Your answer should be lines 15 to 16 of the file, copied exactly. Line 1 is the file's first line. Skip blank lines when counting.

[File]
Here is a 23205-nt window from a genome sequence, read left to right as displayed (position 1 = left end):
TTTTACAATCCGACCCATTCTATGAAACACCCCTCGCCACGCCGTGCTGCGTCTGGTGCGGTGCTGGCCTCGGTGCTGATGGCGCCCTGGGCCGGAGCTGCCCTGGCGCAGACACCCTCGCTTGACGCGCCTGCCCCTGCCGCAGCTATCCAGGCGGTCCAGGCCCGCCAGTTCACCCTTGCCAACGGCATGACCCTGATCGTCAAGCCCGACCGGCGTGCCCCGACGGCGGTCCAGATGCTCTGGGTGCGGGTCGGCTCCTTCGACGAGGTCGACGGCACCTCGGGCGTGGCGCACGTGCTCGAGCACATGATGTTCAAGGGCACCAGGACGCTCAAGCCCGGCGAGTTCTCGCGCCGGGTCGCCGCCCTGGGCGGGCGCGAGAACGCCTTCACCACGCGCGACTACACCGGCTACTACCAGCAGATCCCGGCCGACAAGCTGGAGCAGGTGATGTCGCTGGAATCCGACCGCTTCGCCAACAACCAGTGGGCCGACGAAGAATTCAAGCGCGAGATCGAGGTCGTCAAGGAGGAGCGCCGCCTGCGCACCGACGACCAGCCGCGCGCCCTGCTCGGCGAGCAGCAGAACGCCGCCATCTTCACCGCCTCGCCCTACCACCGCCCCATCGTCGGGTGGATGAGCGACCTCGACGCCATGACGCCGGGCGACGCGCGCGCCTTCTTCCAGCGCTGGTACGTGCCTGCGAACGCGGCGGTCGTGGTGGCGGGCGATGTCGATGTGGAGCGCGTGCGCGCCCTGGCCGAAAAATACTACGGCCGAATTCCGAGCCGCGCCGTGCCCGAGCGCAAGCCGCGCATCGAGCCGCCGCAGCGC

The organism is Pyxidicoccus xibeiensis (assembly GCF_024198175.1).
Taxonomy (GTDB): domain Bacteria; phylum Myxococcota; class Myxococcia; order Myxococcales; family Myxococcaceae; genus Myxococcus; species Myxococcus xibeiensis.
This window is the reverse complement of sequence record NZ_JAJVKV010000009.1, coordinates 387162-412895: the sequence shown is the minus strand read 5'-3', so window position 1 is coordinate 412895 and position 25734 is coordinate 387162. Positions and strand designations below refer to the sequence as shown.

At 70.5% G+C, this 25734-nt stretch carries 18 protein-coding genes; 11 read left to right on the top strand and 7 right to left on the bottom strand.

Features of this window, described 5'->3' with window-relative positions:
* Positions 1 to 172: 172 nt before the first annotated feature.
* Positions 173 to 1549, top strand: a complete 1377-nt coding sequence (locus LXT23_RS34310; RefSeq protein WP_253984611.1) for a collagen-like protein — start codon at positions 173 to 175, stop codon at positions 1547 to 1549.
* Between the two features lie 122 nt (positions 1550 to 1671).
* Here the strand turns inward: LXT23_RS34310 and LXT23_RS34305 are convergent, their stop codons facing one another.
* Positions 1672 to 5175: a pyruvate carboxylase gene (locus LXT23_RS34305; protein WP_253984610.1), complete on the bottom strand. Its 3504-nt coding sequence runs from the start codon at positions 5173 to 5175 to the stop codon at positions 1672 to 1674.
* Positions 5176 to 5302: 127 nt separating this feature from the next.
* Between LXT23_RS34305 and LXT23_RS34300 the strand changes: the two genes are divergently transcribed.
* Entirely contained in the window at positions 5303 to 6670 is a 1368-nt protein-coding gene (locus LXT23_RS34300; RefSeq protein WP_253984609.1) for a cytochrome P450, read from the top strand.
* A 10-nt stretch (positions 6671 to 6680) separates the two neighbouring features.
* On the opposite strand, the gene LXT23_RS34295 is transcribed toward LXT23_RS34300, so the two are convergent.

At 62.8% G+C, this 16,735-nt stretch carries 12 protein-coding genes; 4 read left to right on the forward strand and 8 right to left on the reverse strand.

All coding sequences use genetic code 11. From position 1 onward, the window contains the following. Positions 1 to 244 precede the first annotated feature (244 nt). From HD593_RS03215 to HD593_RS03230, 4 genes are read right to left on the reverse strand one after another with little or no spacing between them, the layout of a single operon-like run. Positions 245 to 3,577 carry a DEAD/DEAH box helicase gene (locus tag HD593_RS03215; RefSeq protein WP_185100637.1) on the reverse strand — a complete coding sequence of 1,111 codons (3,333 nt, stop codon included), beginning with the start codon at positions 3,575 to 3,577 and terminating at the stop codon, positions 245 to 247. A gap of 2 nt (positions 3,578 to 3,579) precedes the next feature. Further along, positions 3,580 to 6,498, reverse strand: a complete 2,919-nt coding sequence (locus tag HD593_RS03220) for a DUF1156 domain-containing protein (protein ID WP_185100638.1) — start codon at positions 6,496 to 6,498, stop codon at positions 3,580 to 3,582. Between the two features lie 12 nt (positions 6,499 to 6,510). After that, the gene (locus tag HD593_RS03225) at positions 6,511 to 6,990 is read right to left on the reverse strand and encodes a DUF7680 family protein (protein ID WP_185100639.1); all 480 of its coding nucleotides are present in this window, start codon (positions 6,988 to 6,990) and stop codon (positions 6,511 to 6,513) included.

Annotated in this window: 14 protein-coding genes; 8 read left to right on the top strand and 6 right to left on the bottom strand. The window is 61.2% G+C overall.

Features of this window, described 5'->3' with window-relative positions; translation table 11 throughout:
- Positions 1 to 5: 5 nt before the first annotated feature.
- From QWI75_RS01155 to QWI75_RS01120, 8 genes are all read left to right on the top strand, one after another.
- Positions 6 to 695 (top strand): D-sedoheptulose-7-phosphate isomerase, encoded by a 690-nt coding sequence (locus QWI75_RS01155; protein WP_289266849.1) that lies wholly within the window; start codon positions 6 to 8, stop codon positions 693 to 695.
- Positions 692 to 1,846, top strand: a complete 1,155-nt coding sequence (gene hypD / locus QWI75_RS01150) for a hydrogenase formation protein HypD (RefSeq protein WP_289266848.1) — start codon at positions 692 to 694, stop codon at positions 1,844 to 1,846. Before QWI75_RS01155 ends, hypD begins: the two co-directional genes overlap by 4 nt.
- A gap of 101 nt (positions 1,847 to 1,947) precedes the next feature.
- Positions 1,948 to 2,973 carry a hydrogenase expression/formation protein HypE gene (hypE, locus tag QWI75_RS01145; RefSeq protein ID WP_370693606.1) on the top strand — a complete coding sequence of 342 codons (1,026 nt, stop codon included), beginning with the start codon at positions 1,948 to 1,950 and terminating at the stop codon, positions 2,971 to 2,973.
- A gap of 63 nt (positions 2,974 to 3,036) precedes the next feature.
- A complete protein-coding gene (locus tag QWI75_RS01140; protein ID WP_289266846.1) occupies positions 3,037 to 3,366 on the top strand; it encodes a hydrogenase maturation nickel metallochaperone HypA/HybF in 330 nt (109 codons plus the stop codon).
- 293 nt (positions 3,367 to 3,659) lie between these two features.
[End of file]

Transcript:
* Entirely contained in the window at positions 5303 to 6670 is a 1368-nt protein-coding gene (locus LXT23_RS34300; RefSeq protein WP_253984609.1) for a cytochrome P450, read from the top strand.
* A 10-nt stretch (positions 6671 to 6680) separates the two neighbouring features.